Meet Aaron Fraser: Former Coke Dealer, Homo Thug Author and Aspiring Congressman
"Where are you from? What have you done?" a tiny 80-year-old woman demands, peering out from the doorway of her Jersey City home. "I've never heard of you."
Aaron Fraser is standing on the woman's wide wooden veranda, asking if she will sign a petition in support of adding his name to the ballot for U.S. Congress in New Jersey's 10th District. He needs 200 signatures from Democrats registered in the district by March 31, but Fraser is aiming to collect at least five times that many, in case his opponent challenges their validity.
The woman knows, if only by name, the man Fraser is running against: Donald Payne Jr., her congressional representative and the son of Congressman Donald M. Payne. Payne Jr. assumed the office his father had held for 24 years after Payne Sr. passed away in 2012. She doesn't recognize the distinguished-looking black man with the broad smile and shiny bald dome, standing nearly six feet tall on her doorstep in a full suit and immaculate midnight-blue overcoat with silver cuff links peeking out from its sleeves.
He stumbles a little at her frankness. "Well, I think my academic experience . . ."
"What do you mean, 'academic experience?'" she snaps.
"I have an MBA in media management," Fraser offers, hopefully. The woman looks unimpressed, but he presses on, speaking in broad terms about how he would like to change this neighborhood for the better.
She grumbles incredulously but signs the petition anyway, neatly fitting her name and address into one of the 10 slots provided, then hands the clipboard back. "I'm 80 years old. I don't care," she shrugs, shuffling back inside. The door slams shut behind her.
By half past two on this Saturday afternoon in late February, Fraser has knocked on more than 60 doors. He has gone up and down Jersey City's Randolph and Arlington avenues, sidestepping, in his dress shoes, the dog poop and trash that have spent weeks obscured by several feet of snow. It is sparklingly sunny, warm for the first time in weeks, and the gutters of every row house are dripping. Fraser has shaken dozens of hands, asked after his neighbors' concerns, and promised to attend at least one church function the following Sunday. He has climbed 16 flights of stairs in two apartment buildings, and after almost two hours he has a total of 18 signatures.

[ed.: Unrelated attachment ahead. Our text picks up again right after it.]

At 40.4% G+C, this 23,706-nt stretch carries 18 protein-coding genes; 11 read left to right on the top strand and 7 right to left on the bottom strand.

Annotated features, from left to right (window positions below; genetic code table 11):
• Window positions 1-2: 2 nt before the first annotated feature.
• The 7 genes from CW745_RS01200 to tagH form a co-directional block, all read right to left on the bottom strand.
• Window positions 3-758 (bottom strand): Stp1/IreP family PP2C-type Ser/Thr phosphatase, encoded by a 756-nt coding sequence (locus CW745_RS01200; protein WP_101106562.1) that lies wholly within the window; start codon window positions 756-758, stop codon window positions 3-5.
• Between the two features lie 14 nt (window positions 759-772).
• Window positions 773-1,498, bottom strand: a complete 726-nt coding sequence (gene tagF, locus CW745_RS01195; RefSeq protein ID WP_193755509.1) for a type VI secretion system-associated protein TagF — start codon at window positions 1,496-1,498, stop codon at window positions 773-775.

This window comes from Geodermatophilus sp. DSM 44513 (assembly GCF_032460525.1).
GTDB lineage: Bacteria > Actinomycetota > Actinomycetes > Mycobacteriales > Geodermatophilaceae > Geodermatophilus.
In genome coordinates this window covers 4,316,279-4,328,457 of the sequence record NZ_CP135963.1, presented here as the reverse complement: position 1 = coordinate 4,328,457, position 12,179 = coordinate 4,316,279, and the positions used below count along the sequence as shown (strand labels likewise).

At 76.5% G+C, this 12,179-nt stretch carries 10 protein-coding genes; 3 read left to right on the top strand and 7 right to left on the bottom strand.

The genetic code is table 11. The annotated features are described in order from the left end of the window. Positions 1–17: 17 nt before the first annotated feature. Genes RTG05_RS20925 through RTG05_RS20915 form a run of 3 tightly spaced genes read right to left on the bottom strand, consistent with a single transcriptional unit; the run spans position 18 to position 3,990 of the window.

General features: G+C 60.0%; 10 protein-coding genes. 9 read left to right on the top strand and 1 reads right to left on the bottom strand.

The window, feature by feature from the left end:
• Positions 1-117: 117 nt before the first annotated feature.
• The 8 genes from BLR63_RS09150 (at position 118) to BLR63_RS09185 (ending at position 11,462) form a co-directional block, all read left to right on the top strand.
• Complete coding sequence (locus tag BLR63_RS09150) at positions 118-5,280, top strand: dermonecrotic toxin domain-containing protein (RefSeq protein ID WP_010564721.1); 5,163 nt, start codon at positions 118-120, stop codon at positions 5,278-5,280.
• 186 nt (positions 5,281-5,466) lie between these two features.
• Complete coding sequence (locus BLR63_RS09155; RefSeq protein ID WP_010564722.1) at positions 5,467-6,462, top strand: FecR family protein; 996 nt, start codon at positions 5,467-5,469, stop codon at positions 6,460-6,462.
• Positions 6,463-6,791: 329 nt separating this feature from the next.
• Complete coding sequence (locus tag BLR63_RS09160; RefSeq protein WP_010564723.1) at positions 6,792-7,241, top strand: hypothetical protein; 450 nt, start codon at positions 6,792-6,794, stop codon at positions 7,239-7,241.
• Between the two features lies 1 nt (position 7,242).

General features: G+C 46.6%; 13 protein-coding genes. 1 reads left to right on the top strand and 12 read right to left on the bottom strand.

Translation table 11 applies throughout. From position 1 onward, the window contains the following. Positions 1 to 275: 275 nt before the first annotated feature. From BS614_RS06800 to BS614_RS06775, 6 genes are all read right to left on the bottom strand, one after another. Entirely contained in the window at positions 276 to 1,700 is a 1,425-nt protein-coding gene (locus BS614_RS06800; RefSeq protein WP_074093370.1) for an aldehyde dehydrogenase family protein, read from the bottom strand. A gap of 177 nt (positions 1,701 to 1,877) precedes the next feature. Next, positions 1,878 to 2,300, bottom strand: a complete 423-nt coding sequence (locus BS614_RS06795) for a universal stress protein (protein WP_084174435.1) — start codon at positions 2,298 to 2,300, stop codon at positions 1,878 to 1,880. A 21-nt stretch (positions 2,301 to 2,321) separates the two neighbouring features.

The old woman's home is the third-to-last door he will knock on today, and she is the only one who has asked him who he is — beyond the polite, well-dressed, soft-spoken man with an impressive business card (red and blue, featuring a photo of himself and a string of silver stars), declaring his intention to be her next congressman.
That's probably just as well; Aaron Fraser has yet to put the finishing touches on his 30-second elevator pitch.
His spiel could go something like this:
Aaron Fraser grew up in Harlem, the eldest of six kids, son of a minister's daughter and a Guyanese immigrant. He attended Julia Richman High School on the Upper East Side and later graduated from Mercy College. He holds two master's degrees (one from Mercy, the second from Metropolitan College of New York) and is three credits shy of a fourth degree in theology. Now 43 years old, he is a published author many times over.
Fraser has also, at various times in his life, been a robber, a drug dealer, and a con man. He has been convicted in three states, has seven felony counts to his name, and has spent, all told, close to a decade and a half behind bars.
It is possible that these details might make voters in New Jersey's 10th District less inclined to elect him to a seat in Congress. Then again, it's slightly refreshing that a New Jersey politician might reveal himself to be a criminal before he's elected.